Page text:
Watching the Game
I have the privilege of talking to people around the country and globe about football, sports, and greatness. One area that we can all agree on is that up and coming talent must watch the game more. Oh I know it sounds like a gripe, "they're not like we were", but there's a science to greatness. Built into that science, a formula exists that is undeniable.
- To be great, you must first understand what great is in your sport today.
- Then you must aspire to be great today or in the near-future.
- Next you should study how the greats got there themselves.
- And finally you blaze your own path to get there.
As I talk with high school athletes, I am curious who inspired them, and who they watch today.
The reality is that we all get it from somewhere.
No one, and I do mean no one wakes up and wants to compete in a sport without having an idol. Some idols aren't the big names either. They are the players that set a spark in that young mind that set them on a path. Watching the game gives that rising athlete a chance to have that spark. Once you have that spark, greatness begins to catch fire. I'm always looking for the ones who have the spark, want the spark, or are starting to catch fire. Football, like any sport needs athletes that are in one of those categories. Greatness is constantly redefined by the next generations. What once was thought impossible eventually becomes the norm because someone was watching, and they felt they could do it better.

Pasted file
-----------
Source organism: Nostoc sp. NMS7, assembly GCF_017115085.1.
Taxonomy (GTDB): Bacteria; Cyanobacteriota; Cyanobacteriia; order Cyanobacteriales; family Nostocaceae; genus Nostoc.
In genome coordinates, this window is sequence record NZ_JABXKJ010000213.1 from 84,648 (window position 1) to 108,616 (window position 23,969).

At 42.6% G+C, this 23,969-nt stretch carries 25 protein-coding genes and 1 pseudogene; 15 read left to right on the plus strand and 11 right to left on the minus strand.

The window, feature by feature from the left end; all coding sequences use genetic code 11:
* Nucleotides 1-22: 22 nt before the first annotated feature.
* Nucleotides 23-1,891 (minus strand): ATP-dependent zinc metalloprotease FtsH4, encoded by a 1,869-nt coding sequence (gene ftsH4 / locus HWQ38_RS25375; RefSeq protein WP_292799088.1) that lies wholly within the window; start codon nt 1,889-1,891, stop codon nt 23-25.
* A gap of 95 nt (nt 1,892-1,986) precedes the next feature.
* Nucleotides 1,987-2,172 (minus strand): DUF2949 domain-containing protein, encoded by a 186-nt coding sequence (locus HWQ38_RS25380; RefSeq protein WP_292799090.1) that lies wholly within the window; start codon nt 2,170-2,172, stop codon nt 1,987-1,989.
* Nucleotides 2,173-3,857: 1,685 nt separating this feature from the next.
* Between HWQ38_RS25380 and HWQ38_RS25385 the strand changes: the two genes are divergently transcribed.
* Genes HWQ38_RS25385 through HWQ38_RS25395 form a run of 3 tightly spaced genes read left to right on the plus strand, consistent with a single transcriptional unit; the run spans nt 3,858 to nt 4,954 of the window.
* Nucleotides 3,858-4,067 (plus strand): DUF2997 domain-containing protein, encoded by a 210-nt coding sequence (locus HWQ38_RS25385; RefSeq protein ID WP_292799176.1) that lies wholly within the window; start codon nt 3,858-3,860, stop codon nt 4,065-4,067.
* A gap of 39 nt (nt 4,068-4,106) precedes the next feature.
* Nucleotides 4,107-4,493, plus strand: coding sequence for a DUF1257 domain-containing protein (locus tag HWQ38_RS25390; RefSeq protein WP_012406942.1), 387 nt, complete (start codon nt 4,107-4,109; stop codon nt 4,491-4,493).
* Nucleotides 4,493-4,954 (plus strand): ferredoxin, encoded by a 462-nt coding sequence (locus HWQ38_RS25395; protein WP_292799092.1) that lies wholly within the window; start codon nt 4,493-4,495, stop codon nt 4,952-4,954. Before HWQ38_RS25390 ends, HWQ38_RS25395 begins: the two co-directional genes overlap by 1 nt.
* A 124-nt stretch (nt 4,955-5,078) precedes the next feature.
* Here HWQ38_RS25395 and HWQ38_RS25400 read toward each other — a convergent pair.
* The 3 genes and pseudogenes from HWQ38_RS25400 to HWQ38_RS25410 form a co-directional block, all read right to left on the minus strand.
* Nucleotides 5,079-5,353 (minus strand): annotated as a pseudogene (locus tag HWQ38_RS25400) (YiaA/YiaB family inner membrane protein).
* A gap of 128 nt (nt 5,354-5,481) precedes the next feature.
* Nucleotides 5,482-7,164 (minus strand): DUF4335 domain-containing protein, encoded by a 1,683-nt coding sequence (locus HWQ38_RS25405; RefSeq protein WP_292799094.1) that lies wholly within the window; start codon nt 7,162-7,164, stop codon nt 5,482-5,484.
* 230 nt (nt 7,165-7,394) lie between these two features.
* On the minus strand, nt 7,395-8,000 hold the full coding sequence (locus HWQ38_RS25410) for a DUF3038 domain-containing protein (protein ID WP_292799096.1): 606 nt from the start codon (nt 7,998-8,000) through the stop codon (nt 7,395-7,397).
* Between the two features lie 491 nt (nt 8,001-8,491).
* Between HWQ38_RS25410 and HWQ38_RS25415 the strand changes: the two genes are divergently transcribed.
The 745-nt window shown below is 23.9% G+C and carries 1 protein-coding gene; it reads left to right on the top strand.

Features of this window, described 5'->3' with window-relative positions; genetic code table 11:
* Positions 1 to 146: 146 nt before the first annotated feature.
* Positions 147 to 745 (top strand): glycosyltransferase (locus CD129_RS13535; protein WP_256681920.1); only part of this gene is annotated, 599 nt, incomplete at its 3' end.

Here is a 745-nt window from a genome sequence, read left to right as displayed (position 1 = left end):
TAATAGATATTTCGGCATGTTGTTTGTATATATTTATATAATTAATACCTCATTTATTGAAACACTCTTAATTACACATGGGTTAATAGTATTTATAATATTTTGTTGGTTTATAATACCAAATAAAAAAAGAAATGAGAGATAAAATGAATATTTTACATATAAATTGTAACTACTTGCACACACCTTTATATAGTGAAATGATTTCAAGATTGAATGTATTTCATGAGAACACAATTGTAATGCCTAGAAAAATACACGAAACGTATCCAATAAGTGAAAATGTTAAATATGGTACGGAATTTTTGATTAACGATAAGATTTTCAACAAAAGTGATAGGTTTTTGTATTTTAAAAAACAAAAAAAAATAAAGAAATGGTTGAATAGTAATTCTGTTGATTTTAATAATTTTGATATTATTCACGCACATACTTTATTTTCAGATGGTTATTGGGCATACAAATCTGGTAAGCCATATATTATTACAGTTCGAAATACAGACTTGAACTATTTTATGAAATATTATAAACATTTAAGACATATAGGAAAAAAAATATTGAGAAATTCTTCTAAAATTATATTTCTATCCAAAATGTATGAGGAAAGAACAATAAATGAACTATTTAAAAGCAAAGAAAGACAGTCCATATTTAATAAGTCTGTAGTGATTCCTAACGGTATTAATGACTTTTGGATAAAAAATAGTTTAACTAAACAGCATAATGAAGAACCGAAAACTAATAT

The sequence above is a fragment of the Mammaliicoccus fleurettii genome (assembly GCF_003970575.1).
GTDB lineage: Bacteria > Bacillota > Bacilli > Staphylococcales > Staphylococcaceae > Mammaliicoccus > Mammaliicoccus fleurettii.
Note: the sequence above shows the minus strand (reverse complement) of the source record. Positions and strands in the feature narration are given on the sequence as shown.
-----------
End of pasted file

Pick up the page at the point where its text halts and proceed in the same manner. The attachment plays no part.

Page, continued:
My guys that I watched were none other than Michael Haynes (cornerback) and Lester Hayes (cornerback). I couldn't have picked two better GOATs to watch. The irony about me watching those Corners is that during high school I thought I was going to be a Receiver - I was convinced as a matter of fact. Until that fateful day in the first player meetings at Purdue University when I was suddenly assigned to Defense. I'm a faithful guy and God doesn't make mistakes. Wouldn't you know the two people I idolized for their skill were in the position that I would go on to play in college and in the NFL. God doesn't make mistakes, and thank God I was watching the right guys!
MICHAEL HAYNES was the 5th overall pick in the 1976 NFL draft. He was a big Corner with foot speed like no other. I was 11 years old at the time and watching Michael Haynes made me feel like I was part of watching greatness unfold. You had to see him to believe it with your own eyes. I would hear people talking about him like he was some sort of superhero. He played 13 years, racked up 1 Super Bowl win (XVIII), and 9 Pro Bowl appearances, among numerous other Player of the Year and All Team awards. It was his speed and his ability to see the field better than anyone else that I loved watching. I remember wanting to see the field like he saw it. He returned punts, and I swear it looked like he was the only one on the field the way he could run right past defenders. While I was in the league I had the privilege of watching Haynes get enshrined into the Pro Football Hall of Fame. I can't tell you what it meant to me to see the full cycle of where talent can take you in life. That's what watching Michael Haynes taught me - beyond technique, I learned the grit of the game watching him put on a clinic each Sunday.